DS: Well, you know, first of all, today is the 11th anniversary of 9/11, and our hearts and our condolences go out to the American people as they have for the last 11 years. Look, you know, what happened in Egypt today is very unfortunate. You know that our Embassy was sacked last year, and it was placing our people in actual danger, and we managed to handle that situation. And now there’s a new situation. The Middle East is throwing many, many surprises at us now, and it’s part of the volatility in the entire region. And what…we are on alert on multiple fronts. Unfortunately, we have the situation to our south, we have Syria, the situation in Lebanon. It’s all spreading very, very rapidly. So I think friends need to stick together. We need to understand what the challenges are, and how to approach the years ahead.

HH: You know, I was there last summer. You would never get the impression that you’re in a nation that was surrounded by foes. In fact, I’d go there tomorrow. I think it’s about the safest place in the world. But are you afraid that this is going to wear on the Israeli economy?

DS: Well Hugh, thank you for mentioning that, because you know, Israel is sort of in the eye of the storm, but it’s been a very quiet eye. We’ve experienced five years of very robust economy, quite years. We’ve handled security threats very effectively. People in Israel feel very safe. Tourism is sort of breaking records in Israel. We have a tremendous high tech economy, which is very connected to America, so we’re producing jobs together, and we’re producing innovation together. Hollywood wants to go to Israel. There’s no sense of danger today. And you know what? We’d like to keep it that way. But when we look at the region around us, you know, there is, there are concerns. But Israel is strong, it knows how to defend itself, and the fact is that people feel very safe in Israel today.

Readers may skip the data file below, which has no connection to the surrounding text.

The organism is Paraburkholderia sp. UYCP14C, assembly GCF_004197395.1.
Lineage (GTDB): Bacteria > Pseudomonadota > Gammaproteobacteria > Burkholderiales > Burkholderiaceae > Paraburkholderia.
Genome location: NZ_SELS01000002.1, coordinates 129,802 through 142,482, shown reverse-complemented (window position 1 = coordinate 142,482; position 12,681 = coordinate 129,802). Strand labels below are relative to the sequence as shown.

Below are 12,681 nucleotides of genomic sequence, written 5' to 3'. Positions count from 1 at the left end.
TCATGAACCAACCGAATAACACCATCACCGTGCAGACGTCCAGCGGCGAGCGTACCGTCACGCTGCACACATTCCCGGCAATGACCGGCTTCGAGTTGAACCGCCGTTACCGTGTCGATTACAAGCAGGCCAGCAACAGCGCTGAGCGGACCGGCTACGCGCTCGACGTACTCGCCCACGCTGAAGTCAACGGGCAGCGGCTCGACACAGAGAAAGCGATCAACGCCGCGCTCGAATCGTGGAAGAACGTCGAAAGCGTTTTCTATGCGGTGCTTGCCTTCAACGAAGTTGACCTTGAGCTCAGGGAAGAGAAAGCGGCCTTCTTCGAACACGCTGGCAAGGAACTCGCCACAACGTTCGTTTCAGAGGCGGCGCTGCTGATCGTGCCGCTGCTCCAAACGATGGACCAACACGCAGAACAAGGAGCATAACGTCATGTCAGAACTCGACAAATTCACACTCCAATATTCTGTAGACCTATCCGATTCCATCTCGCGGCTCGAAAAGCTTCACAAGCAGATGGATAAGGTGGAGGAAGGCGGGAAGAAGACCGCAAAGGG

– – – –

HH: Mr. Consul General, in terms of Iran, having sat at Wye River, having been in all of these different summits over the years, are they different than the standard adversary? And do Americans get that?

DS: I think Americans get it, and I think they’re different, because we’re not dealing with a rational country. I mean, this is a country that threw their children into battle against Iraq and used them as sort of live mine detectors. It’s a country that is involved in terror around the world. I mean, they targeted the Saudi ambassador in Washington, D.C. last fall. They come in and out of Mexico and Latin America. They’re connected to Neft oil in Cuba. They’re truly a global terror phenomenon, and their goals, if you listen to these people, they deny 9/11, they deny the Holocaust, they call for Israel’s destruction every day, they’re a threat to the entire Middle East and the entire world. So if they go nuclear, the Middle East goes nuclear, the world goes nuclear. It’s as simple as that. So we don’t see them as rational actors, and we don’t see them as deterrable.

HH: What would you love to hear the president of the United States, or a senior administration official say about Iran right now?

DS: Well, you know, we’re in very close consultations with the administration, and we have been for years. We have very close intel exchanges on very high levels. We have access to the same information. And we basically see the picture eye to eye. The difference is that Israel is a small country. It’s right there in the neighborhood with Iran, and America is far away. Israel’s limitations or capabilities are more limited. America’s capabilities are much, much larger than ours, and being far away. And Israel’s being called to task by Iran for a national annihilation every day, and America is not. So there is a difference structurally between the way our two countries look at the immediacy of the threat right now. But our approach is that it’s very, very late in the game. We’ve been at this for 20 years now. We’re at a fork in the road, and we really need to make strategic decisions very, very soon. And we hope very much that these consultations with the administration, and with the rest of the world powers that are dealing with this, will be such that the message to Iran will be that they’ve got to stop this military nuclear program before it’s too late. And we’re very late in the game.